2) An index fund rarely holds bonds to maturity. Rarely do they hold bonds with maturities less than one year and sometimes other minimums. And the maturities whatever the range are distributed by market weight so you are going to have more of the shorter maturities. For example you will have both a new three and a seven year old ten in the "three" range but only one in the "ten" range.

3) You also have the fact that the yield curve is usually curved so your yields differ depending on the distribution of the "steps" even if the duration is the same.

How close the two are depends ....

If you change your "most" to "many" you would be on a firmer step of your ladder.

(Pun intended.)
A scientist looks for THE answer to a problem, an engineer looks for AN answer and lawyers ONLY have opinions. Investing is not a science.

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Re: Bond Risk question

Post by JoinToday » Tue Dec 05, 2017 1:50 am

Doc wrote:
Sun Dec 03, 2017 5:48 pm
JoinToday wrote:
Sun Dec 03, 2017 4:17 pm
The way I look at it is this: A bond fund is a collection of bonds. A bond ladder is a collection of bonds. There is no reason why they should behave differently (this is simplified, and not 100% true -- but for most people holding bonds long term, this is close to being accurate)
A bond ladder and an index mutual fund are not always the same. Sometimes not even close.

1) Most people think of a ladder as buying a bond and holding to maturity. The result is that you have a linear distributions of maturities.

2) An index fund rarely holds bonds to maturity. Rarely do they hold bonds with maturities less than one year and sometimes other minimums. And the maturities whatever the range are distributed by market weight so you are going to have more of the shorter maturities. For example you will have both a new three and a seven year old ten in the "three" range but only one in the "ten" range.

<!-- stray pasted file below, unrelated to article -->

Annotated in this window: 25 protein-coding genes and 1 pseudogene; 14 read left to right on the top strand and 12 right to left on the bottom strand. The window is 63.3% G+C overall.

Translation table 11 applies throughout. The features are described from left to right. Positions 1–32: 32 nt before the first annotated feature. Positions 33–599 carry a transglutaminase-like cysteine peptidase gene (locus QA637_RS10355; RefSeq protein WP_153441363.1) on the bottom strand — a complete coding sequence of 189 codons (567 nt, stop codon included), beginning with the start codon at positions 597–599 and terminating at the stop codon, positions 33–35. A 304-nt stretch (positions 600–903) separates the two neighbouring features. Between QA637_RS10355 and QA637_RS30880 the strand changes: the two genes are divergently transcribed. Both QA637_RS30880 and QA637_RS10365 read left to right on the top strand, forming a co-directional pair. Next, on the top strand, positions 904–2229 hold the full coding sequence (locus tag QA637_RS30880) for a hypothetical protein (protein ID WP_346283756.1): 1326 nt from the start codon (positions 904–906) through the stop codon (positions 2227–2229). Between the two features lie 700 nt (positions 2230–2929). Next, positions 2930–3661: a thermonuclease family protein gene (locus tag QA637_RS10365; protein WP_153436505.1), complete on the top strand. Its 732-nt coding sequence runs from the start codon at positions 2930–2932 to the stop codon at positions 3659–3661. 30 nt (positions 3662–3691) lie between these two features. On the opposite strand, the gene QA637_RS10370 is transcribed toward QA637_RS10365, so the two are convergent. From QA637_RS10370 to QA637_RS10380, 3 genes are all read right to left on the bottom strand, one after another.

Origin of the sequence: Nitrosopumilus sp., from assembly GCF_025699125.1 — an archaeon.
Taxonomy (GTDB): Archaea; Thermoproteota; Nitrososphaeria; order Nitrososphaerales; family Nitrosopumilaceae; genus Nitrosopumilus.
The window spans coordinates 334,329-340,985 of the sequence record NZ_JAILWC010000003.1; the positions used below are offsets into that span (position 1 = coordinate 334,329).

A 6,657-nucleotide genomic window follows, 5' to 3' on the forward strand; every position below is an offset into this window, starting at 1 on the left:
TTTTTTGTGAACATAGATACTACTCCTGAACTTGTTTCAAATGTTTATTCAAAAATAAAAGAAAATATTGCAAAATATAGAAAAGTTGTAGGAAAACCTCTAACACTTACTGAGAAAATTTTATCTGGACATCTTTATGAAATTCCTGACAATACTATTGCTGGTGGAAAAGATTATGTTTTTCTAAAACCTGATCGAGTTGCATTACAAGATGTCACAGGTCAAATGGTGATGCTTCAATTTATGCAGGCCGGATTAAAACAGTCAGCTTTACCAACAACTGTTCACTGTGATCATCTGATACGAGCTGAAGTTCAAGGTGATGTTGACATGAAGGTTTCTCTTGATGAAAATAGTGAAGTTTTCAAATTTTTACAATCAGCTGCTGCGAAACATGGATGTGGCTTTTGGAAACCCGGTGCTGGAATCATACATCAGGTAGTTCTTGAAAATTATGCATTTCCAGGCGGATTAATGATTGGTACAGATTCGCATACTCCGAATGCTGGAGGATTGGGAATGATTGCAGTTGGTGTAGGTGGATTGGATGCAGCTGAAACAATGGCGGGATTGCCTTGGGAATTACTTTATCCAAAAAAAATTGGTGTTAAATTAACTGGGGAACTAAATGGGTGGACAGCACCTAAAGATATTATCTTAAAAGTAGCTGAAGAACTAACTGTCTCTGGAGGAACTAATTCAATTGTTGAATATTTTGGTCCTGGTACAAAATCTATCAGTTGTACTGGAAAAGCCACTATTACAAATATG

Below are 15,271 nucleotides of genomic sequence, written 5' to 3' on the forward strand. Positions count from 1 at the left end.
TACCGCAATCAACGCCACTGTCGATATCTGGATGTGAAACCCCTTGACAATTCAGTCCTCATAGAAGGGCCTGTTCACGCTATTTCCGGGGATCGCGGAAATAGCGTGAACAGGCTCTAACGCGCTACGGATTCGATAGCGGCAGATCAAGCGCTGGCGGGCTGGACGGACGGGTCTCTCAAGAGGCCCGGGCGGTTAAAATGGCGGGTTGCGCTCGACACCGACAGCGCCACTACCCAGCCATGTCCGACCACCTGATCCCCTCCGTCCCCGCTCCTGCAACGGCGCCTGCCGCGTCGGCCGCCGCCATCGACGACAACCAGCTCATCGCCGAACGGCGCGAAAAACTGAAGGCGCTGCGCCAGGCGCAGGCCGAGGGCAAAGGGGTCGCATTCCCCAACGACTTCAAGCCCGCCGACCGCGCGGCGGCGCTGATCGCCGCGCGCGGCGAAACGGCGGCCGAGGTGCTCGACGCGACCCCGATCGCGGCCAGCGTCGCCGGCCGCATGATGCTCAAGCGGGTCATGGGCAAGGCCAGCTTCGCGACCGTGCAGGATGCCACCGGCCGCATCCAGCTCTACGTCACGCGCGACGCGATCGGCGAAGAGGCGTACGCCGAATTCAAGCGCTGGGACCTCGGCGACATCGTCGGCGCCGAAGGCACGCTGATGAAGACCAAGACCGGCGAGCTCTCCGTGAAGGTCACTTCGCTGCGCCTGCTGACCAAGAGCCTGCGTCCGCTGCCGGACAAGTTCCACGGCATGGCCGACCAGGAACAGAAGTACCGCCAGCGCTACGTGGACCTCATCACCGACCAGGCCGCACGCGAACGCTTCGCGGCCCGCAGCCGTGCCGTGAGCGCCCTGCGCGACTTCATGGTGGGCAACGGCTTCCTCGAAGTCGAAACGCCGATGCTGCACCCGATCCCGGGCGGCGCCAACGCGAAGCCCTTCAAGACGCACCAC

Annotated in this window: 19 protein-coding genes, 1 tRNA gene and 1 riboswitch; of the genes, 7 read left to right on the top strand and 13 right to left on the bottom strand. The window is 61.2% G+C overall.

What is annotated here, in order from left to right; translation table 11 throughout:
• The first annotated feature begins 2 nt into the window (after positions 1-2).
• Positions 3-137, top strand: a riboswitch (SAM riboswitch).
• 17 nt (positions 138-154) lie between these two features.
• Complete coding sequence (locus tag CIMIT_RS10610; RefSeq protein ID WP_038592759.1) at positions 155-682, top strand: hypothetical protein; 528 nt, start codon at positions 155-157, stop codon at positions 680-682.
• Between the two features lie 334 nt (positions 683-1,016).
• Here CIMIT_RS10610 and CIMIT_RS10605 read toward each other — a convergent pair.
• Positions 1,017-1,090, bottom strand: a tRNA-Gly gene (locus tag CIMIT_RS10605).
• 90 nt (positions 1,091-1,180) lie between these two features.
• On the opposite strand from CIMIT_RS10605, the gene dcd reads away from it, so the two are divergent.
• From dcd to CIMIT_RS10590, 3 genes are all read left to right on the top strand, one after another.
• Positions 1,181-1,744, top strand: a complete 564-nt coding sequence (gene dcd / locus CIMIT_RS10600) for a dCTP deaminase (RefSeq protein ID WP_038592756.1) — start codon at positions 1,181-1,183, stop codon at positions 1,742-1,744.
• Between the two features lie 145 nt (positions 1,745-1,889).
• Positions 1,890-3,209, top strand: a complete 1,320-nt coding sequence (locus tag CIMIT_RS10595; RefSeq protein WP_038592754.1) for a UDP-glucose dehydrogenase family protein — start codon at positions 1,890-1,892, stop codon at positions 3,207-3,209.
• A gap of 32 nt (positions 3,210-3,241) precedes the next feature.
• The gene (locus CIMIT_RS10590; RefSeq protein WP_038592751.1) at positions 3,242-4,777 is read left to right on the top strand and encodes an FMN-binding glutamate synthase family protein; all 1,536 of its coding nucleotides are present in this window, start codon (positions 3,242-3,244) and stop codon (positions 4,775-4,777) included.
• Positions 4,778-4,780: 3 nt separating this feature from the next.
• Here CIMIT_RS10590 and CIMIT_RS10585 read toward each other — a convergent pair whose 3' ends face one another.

3) You also have the fact that the yield curve is usually curved so your yields differ depending on the distribution of the "steps" even if the duration is the same.

How close the two are depends ....

If you change your "most" to "many" you would be on a firmer step of your ladder.

(Pun intended.)
I agree with everything you wrote.

The bone I have to pick when I have this argument/discussion with my friends is that they really don't know the very basics of bonds vs bond funds, and have no business buying individual (corporate) bonds (in my opinion). I hear simplistic arguments that with individual bonds, you know how much it is worth at maturity (which is true), but they are unaware that the same forces that cause my bond funds to vary in value also affect their bond ladders, but they never see their bonds vary in value. I am pretty sure most of my friends don't understand duration and yield curve, and my not have even heard of the terms.

FWIW, I am not very knowledgeable with bond investing, but believe (1) risk and reward are highly correlated with bonds (no free lunch, especially with bonds), and (2) I know enough to know that I am better off letting Vanguard do all the buying and selling of bonds for me in the form of bond funds (except for short term bond funds vs CDs).
I wish I had learned about index funds 25 years ago

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Re: Bond Risk question

Post by AlohaJoe » Tue Dec 05, 2017 3:01 am

Sum-day wrote:
Sun Dec 03, 2017 2:49 pm
Since the value of bond funds typically go down when interest rates rise am I better to ladder individual (high quality, short term) bonds to minimize loss?
There have been rate spikes before. Go check how bond funds performed during those previous rate spikes then come back and tell us how much they lost.

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Doc
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Re: Bond Risk question

Post by Doc » Tue Dec 05, 2017 7:35 am

AlohaJoe wrote:
Tue Dec 05, 2017 3:01 am
Sum-day wrote:
Sun Dec 03, 2017 2:49 pm